"The approach is the same, but the content is different."

Wild Child at ACL Live (Photo by David Brendan Hall)

Reopening "Restaurant" Roundup

Despite Gov. Greg Abbott's Oct. 7 order allowing Texas bars to open at 50% capacity, Travis County Judge Sam Biscoe hasn't budged following recommendations from local health officials. Still, bars and music venues recertified as restaurants continue to roll out show plans, with "socially distanced" and "masks required when not seated" being operative terms. Following bookings at ACL Live, Lamberts, and others through the month, blues flagship Antone's debuted with two nights of Jimmie Vaughan last weekend at 20% capacity. Venue co-owner Gary Clark Jr. sat in on guitar, and seated-only audiences return this weekend for sold-out Doyle Bramhall II.

Across the way, Empire Control Room reemerged for a Save Our Stages Fest watch party that urged federal support for clubs with taped big-name performances. The Red River hub follows up with a Sir Woman EP release Saturday, tickets sold by table in assigned rows, as well as Halloween tribute events.

Down the street, Stubb's expands restaurant services to host shows with Austin City Limits Radio series Blues on the Green. Picnic tables are open to ticket winners only, with registration at for Gina Chavez on Oct. 29. Nearby, the White Horse had Garrett T. Capps kick off nightly programming on Oct. 8, and Sahara Lounge reopens with a four-act rock bill this Friday.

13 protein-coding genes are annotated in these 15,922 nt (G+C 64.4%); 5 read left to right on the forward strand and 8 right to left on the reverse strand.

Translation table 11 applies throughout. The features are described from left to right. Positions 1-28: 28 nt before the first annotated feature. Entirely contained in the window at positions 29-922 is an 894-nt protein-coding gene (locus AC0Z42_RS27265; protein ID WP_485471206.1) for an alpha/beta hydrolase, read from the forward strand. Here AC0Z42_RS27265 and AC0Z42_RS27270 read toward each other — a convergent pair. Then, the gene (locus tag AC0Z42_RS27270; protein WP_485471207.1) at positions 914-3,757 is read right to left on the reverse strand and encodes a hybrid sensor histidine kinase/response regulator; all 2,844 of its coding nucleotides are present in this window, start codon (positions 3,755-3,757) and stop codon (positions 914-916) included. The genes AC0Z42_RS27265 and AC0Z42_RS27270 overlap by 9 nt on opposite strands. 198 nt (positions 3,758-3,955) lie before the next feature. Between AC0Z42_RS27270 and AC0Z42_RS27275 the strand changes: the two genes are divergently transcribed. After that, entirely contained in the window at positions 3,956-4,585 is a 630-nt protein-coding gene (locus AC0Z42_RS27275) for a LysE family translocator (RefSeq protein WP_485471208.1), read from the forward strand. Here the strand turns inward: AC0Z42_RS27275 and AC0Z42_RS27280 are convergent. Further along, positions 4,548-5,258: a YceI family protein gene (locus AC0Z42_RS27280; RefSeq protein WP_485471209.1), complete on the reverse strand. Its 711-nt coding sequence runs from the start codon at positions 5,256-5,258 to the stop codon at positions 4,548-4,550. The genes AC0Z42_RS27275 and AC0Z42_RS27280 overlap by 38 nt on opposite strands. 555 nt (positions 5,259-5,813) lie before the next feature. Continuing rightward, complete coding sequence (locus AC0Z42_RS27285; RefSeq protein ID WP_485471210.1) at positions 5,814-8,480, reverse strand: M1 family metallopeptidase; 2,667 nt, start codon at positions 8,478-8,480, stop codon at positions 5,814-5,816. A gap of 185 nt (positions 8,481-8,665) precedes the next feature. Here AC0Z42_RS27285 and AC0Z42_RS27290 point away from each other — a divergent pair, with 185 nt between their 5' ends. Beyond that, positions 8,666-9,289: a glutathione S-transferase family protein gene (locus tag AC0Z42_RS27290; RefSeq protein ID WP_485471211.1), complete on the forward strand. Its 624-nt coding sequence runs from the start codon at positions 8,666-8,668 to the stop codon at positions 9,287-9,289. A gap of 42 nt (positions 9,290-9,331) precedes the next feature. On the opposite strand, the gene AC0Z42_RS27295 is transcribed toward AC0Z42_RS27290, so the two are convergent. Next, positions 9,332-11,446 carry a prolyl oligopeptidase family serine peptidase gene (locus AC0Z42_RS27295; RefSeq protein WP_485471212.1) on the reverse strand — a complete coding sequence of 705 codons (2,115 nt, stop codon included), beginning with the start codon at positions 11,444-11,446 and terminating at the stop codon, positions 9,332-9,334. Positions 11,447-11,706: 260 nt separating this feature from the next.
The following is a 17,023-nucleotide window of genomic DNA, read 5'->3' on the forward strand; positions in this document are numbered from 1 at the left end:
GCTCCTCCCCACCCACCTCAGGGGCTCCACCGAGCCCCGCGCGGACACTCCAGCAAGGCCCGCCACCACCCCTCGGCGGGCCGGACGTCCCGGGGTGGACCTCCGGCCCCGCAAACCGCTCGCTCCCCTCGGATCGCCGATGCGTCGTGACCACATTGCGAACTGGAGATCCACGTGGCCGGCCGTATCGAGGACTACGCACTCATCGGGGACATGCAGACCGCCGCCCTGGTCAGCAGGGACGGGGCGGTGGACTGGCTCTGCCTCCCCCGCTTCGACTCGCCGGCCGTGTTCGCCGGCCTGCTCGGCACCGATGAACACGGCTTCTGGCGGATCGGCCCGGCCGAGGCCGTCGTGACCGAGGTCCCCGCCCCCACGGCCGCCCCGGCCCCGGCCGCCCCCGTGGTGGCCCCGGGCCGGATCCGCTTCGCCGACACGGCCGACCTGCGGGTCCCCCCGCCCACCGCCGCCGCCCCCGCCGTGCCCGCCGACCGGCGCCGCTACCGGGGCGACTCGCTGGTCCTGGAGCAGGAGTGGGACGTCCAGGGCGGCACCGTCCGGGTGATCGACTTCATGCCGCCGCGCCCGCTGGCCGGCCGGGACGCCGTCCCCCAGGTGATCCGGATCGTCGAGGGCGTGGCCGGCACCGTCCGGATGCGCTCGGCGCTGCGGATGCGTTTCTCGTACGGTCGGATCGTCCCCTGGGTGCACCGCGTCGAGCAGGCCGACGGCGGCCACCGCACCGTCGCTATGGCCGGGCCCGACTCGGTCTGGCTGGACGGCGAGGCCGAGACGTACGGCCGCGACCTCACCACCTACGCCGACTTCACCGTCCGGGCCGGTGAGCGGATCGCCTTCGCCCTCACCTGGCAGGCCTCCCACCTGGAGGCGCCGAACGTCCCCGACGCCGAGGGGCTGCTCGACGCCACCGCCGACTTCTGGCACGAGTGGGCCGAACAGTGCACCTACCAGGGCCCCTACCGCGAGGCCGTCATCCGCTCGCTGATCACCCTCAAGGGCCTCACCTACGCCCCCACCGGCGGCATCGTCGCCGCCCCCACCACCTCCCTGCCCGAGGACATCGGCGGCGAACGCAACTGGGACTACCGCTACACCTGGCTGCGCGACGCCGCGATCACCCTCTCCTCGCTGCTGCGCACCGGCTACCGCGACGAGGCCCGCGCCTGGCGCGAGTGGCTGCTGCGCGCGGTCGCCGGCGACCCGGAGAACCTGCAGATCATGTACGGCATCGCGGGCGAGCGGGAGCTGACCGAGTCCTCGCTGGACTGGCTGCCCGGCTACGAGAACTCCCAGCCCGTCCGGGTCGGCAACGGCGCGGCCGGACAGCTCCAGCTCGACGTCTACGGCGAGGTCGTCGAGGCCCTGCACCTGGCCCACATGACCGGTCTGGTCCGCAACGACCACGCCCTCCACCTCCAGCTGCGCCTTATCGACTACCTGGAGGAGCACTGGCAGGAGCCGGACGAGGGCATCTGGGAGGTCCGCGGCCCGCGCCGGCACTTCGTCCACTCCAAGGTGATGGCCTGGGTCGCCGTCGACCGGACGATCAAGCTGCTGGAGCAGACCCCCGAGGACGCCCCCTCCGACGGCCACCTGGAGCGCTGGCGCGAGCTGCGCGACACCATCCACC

Radio Coffee & Beer, already open daily for food and drink, brought back weekly Bluegrass Night the first Monday in October with popular ticket presales.

Photo by John Anderson


Record stores reopen, too, with Waterloo Records and Blk Vinyl rolling out in-person shopping by appointment. On North Loop, Breakaway Records offers honor-system outdoor shopping pop-ups via Venmo. The next Record Store Day haul drops Saturday, with local participants including Antone's Record Shop and End of an Ear. Relocated from Downtown, Feels So Good Records currently stocks at printshop Fine Southern Gentlemen.

Grammy winners with Austin ties wrote Mayor Steve Adler and City Council earlier this month, urging assistance for music venues. Christopher Cross, Lyle Lovett, Shawn Colvin, Patty Griffin, Eric Johnson, Joe Ely, Edie Brickell, and over 60 other artists signed the effort, reading: "Over the years, the Austin music industry has contributed billions of dollars to the local economy and generated untold fortunes in local tax revenue. We can either put our money where our mouths are and pay back a small fraction of those sums, or we can forfeit our identity."

SAVES Resolution plans, offering $15 million to local music venues, restaurants, bars, and child care centers, were tentatively laid out last Thursday at Council. Mayor Steve Adler suggested focusing on long-term sustainability, like assigning a CPA to work with club owners on lease agreements. "We're not going to save the whole music industry, but if we can save the core of it and help them going forward, that's the win," he said. For immediate relief, Council created a $2.3 million business preservation fund with Transportation Department funds.

Luck Reunion teased live music on the Long Center lawn, dates coming soon. The Willie Nelson-affiliated programmers said tickets will be for "pre-marked socially-distanced squares" that accommodate four people.

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Jason Ikpatt, Ukeme, Igbo, UT-Austin, Adrian Armstrong, Njune, Brown State of Mind, Chucky Blk, Vonne, Eileen Wu, Project Everybody, Sam Biscoe, Lamberts, Empire Control Room, Save Our Stages Fest, Stubb's, Austin City Limits Radio, Blues on the Green, White Horse, Sahara Lounge